A theatre courtyard, a lot of people, slight chaos. Suddenly, music blasts out of an old red car driving into the yard. A young male driver opens the hatch and a small and flexible dancer jumps out and starts dancing. Her street style and sharp motions make her appear more male than female. Her name is Oona Doherty, an internationally awarded Irish dancer, whose performance “Hope Hunt & The Ascension into Lazarus” illustrates the life of men from underprivileged areas.
Your performance relates to social problems and gender stereotypes. What do you make of today’s society, and which issues does it face?
I was looking at young men from underprivileged areas. They have a certain type of costume they wear – tracksuits. They usually live in a specific type of building, social housing buildings built in the late 60s, 70s or 80s. You get them in loads of countries. They end up living very close together and there is a high unemployment rate. Those facts sometimes lead to certain rhythms in the body. The boys drink a lot of fizzy juice, have a bad diet – and this creates a neurotic kind of movement. For example, I was looking at boys in Belfast to try to copy their physical mannerisms. But then, we started looking at those fellows in Slovenia, Russia, Germany, the UK and other places.
Why did you choose to include sacral music and the biblical motive of Lazarus? Lazarus, who after four days in his tomb was raised from the dead by Jesus.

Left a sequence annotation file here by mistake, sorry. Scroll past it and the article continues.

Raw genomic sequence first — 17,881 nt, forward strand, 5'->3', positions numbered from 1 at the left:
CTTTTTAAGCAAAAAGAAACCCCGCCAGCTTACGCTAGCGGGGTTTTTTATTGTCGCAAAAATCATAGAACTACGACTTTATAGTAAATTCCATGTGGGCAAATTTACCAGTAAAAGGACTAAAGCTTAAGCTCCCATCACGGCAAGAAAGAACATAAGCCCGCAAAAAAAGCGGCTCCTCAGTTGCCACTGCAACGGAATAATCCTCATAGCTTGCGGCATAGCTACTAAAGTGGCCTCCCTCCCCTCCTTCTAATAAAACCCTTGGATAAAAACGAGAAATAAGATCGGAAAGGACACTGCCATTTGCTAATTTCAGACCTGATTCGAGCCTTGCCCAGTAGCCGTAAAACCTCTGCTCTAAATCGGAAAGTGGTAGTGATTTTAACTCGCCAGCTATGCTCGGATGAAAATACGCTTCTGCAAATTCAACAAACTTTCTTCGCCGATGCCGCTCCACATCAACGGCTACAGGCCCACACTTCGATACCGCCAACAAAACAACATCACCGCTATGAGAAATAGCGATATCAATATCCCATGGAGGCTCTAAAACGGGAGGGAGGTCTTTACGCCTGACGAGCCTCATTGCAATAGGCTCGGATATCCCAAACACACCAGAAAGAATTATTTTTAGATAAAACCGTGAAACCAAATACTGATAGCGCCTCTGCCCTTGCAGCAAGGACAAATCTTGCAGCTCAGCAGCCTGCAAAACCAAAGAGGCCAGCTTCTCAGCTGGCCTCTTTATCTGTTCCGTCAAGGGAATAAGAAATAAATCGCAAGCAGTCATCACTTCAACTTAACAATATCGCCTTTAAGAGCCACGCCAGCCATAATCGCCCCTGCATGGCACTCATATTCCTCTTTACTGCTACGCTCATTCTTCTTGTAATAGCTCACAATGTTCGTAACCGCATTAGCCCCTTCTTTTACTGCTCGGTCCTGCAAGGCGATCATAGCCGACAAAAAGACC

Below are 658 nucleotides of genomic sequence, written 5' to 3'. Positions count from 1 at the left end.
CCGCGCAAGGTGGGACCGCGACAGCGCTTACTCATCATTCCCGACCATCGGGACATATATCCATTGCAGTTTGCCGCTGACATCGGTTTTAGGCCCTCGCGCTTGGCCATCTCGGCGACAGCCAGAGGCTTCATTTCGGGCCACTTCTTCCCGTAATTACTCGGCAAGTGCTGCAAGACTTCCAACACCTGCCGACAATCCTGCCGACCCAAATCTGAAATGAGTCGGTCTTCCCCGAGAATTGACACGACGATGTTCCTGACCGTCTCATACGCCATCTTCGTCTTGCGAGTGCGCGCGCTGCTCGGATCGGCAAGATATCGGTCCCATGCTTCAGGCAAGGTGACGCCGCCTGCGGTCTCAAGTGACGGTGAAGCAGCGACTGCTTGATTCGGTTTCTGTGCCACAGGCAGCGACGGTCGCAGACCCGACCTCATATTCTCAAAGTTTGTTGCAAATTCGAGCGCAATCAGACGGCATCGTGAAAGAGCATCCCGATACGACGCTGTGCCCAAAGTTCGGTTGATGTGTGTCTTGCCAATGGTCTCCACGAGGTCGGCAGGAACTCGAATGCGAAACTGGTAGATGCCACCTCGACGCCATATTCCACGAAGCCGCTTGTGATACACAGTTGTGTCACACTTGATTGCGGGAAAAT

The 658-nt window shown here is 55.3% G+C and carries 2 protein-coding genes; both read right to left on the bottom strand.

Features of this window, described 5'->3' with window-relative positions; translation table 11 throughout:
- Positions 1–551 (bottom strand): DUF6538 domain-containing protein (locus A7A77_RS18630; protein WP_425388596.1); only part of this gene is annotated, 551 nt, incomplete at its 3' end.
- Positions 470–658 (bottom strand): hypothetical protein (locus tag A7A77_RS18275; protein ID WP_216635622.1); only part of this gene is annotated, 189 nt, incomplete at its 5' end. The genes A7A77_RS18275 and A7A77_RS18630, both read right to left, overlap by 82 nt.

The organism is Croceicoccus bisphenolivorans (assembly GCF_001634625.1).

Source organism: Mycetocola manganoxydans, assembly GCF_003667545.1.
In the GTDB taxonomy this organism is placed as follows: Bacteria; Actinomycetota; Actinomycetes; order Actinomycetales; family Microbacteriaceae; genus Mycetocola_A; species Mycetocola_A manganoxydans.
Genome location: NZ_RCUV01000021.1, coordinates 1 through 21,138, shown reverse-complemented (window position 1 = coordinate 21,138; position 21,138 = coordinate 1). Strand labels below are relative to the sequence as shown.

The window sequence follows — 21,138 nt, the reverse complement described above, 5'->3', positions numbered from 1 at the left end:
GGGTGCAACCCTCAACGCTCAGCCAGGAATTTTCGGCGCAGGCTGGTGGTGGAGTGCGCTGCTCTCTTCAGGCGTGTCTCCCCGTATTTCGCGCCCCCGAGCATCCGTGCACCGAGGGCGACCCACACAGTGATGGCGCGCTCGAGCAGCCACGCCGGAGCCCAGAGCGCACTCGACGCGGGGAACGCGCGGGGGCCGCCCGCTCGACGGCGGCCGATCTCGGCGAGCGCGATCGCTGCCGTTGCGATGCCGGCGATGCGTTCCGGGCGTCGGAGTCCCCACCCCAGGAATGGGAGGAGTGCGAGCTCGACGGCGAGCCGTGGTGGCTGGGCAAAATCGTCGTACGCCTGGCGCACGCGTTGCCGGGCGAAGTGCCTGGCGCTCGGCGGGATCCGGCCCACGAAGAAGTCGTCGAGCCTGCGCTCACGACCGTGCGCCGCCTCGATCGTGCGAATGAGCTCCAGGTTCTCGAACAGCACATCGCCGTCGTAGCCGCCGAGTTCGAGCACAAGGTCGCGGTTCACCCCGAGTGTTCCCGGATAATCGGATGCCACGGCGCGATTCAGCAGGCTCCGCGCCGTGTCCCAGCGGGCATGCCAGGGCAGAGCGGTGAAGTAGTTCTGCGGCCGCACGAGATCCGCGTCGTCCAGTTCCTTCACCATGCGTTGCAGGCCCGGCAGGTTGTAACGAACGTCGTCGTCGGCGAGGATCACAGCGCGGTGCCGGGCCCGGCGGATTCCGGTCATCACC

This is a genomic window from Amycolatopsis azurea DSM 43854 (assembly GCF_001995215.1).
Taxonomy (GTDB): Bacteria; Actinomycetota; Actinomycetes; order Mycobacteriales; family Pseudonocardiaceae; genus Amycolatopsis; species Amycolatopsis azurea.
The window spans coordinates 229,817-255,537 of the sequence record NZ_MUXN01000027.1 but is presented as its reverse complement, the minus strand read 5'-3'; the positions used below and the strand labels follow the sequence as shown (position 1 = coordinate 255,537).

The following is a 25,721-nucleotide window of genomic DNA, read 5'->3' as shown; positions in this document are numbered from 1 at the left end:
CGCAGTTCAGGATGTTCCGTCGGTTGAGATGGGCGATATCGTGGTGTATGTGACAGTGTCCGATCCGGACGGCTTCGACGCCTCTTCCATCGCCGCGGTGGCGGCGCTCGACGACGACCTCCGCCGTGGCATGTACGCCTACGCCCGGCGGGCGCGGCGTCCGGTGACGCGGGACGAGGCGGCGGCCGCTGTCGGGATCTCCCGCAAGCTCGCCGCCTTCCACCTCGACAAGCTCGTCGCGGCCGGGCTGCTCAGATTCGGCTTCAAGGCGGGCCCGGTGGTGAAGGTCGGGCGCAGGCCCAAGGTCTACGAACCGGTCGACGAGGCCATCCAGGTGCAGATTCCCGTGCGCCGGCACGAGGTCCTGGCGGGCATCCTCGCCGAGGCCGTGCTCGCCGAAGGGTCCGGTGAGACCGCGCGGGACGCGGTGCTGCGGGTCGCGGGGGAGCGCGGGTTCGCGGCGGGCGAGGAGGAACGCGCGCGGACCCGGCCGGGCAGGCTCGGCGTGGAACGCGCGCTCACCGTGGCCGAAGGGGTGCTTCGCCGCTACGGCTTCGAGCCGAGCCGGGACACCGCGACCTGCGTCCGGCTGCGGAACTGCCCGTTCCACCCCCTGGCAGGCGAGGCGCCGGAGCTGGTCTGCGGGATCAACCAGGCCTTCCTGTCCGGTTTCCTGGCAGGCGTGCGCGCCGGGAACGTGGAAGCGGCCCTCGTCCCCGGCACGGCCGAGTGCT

Maybe because of the political problems we face in Ireland. I think, religion is slightly to blame for it which, I know, is a massive statement. A long time ago, religion got into bed with Ireland’s politics. We had no money but the church had it, and then it got a bit complicated with education, politics and stuff. For example, the campaign to repeal the Eighth Amendment  is a complicated issue in Ireland because of its connection to religion. So, that was one part of it. And I think of the images, the statues and the saints that you see in church that are glorified and untouchable – compared to those lads that you see in the street. People don’t see them as gods. I read a book by British poet Kate Tempest. She wrote the beautiful poetry book “Brand New Ancients” about the dole queue . She writes about the characters in the queue, looking at them as Greek gods – so there was an inspiration in literature.
Do you seek to provoke the spectators, to provoke feelings?
When the car arrives with that type of music and the tracksuit emerges from it, this image has already succeeded in provoking the audience. Because the people that I represent are not the people in the audience, this is the point. Those people do not go to contemporary dance festivals. I don’t want to make money out of the fear of that stereotype, I try to open up the stereotype, to just show that they are people too. I have done a tour of prisons and youth detention centres in Ireland and I would like to do more, but it is quite complicated to be able to arrange such tours. I feel that energetically it would be of more service than simply presenting it to the usual art public. Not that I am complaining, I am very grateful to be able to show it, but there is something just a bit off with those two different subcultures meeting each other this way. You run the risk of having a hipster look at another hipster. For example, two years ago, something happened half a year after I had created “Hope Hunt”: Mainstream retailers like “Ellesse” and “Adidas” started to sell working class fashion that looked like from the 90s. So, immediately the content of the show shifted. I do not know if “Hope Hunt” is a bit dead now. I might just be a hipster.
This text was written in the framework of a cooperation with the Institute for Communication of the University of Vienna (Dr. Olga Kolokytha).
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